We are hoping it is scantily-clad nubile princess life, but it might just be man-eating moss or something.

Is That the Real Princess Leia? Or a buxom royal impostor? 

So, throwing those numbers into the mix, we have add another 160 or so bodies in this solar system, and the factor stands at upwards of 700 to 1.

This is not to mention forms of life that can exist in deep space far from any planetary body, evolved in ways unimagined by rules of biochemistry unexamined, such as the Black Cloud of Hoyle or the Silkie of van Vogt, or the various energy beings, Organians and Metrons and Q, cluttering up the Star Trek universe.

Well, does that tell us that life is relatively rare? We have over 700 instances and only one winner.

(NOTE: since the time of the original writing, the number of known exoplanets has increased by a factor of ten, meaning the ratio is, at the time of this note, closer to 7000 to one. Still only one winner.)

Now, you might object that Drake is only concerned with Sol-like stars and Earthlike planets in Earthlike orbits. But this makes the number factor more absurdly meaningless. We have one example of one Earthlike world in an Earthlike orbit circling a Sol-like star, and that is Tellus, here, us, Earth, and the instances of it having brought forth life is one-for-one, or one hundred percent.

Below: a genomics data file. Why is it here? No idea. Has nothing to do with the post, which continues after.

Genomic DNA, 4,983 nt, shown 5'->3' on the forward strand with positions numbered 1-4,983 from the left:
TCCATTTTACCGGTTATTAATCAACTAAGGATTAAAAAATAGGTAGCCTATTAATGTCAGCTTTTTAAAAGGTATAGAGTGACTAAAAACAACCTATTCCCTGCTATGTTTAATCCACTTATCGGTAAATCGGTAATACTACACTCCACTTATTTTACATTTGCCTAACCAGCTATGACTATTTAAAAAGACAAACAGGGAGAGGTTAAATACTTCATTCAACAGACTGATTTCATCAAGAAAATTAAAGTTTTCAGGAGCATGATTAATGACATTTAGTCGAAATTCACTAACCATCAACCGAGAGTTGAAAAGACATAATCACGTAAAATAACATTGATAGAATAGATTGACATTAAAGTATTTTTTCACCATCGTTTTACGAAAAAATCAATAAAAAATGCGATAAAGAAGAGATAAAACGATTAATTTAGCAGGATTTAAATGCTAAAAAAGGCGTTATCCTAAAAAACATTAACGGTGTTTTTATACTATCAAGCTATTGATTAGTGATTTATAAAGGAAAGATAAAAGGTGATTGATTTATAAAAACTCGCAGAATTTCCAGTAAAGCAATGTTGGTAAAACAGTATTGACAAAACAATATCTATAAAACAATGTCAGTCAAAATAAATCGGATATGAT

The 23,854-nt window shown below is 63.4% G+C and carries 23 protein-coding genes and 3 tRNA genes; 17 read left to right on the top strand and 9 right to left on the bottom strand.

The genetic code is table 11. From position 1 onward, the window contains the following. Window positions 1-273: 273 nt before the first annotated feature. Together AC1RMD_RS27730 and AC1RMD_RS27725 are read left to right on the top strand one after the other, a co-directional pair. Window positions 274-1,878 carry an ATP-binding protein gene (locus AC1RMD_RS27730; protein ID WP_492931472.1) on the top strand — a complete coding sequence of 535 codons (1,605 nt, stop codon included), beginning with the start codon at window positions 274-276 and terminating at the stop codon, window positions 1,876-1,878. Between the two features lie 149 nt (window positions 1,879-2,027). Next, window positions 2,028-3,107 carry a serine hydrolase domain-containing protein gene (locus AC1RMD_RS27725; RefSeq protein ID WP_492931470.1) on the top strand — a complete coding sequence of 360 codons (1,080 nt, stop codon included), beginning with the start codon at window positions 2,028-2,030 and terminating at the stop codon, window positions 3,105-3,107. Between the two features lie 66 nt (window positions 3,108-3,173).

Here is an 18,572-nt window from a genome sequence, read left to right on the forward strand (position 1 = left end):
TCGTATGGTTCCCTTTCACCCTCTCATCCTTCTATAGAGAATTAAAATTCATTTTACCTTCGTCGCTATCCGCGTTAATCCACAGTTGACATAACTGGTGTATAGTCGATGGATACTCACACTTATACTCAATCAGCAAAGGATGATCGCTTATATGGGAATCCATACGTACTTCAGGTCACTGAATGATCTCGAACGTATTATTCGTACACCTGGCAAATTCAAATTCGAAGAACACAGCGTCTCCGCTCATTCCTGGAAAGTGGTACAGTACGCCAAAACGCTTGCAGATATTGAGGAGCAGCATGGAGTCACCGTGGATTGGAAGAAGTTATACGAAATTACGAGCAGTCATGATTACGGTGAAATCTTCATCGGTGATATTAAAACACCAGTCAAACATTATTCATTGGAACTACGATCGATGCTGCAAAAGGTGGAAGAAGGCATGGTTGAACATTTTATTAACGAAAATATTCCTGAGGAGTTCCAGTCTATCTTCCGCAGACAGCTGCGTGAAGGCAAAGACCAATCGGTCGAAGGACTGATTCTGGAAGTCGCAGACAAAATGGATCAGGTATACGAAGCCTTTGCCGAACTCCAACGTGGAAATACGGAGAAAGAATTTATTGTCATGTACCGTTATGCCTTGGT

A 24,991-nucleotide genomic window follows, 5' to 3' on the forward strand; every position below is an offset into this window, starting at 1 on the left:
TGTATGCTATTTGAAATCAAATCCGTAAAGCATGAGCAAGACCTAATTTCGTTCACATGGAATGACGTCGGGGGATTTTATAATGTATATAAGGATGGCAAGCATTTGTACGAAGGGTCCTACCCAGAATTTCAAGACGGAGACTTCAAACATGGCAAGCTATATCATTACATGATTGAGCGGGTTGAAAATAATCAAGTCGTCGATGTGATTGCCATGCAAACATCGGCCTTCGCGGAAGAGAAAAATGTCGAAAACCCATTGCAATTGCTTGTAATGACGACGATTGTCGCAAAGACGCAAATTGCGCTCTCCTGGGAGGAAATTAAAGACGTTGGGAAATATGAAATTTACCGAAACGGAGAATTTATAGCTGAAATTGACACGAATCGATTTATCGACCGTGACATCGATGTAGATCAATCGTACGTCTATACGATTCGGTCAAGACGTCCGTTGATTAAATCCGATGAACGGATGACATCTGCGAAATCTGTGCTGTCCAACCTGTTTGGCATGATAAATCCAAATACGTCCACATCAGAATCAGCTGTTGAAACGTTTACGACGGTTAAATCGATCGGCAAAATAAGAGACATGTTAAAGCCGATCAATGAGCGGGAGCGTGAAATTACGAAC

Well, does this tell us that life (if we restrict it to Earthlike life) is relatively frequent? We have earthlife on Earth: statistically speaking, we are batting a thousand!

No, Virginia, it tells us exactly nothing.

So far as we presently know, each one of these 700 or so bodies could have some form of life on it, that we merely have not yet detected. Could there truly be no silicon-based viral microbes buried underground in an ice cave on the Moon?

On the other hand, each one of the these moons and planets, and every other moon and planet in the Milky Way and in the Local Group, and in the Virgo Cluster, could be as empty of life as the core of the sun. We not only might be the first world were life developed, might be the only one where it ever will.

On the gripping hand, the core of the sun might not only be filled with life, it might be the only place favorable for the most common form of life in the universe, beings who exist in the very high energy states needed to continue their life processes indefinitely. They have not made contact with us because the idea that life can exist in non-luminous non-plasma matter, in solid form, is inconceivable to them, as it is so remarkably unlikely.

The scenario of being the only planet-bound form of material life in a galaxy crammed with life forms burning at the nuclear hearts of stars seems ridiculous, does it not? Of course it is ridiculous. It violates everything we know about how molecular biology works here on Earth, in the environments, at the temperatures and pressures and conditions we know.

But my point is that what we know is one and only one case. I submit that our case is also ridiculous, unlikely, impossible and wondrous, and the only reason we believe it is because we ourselves are alive and we live here.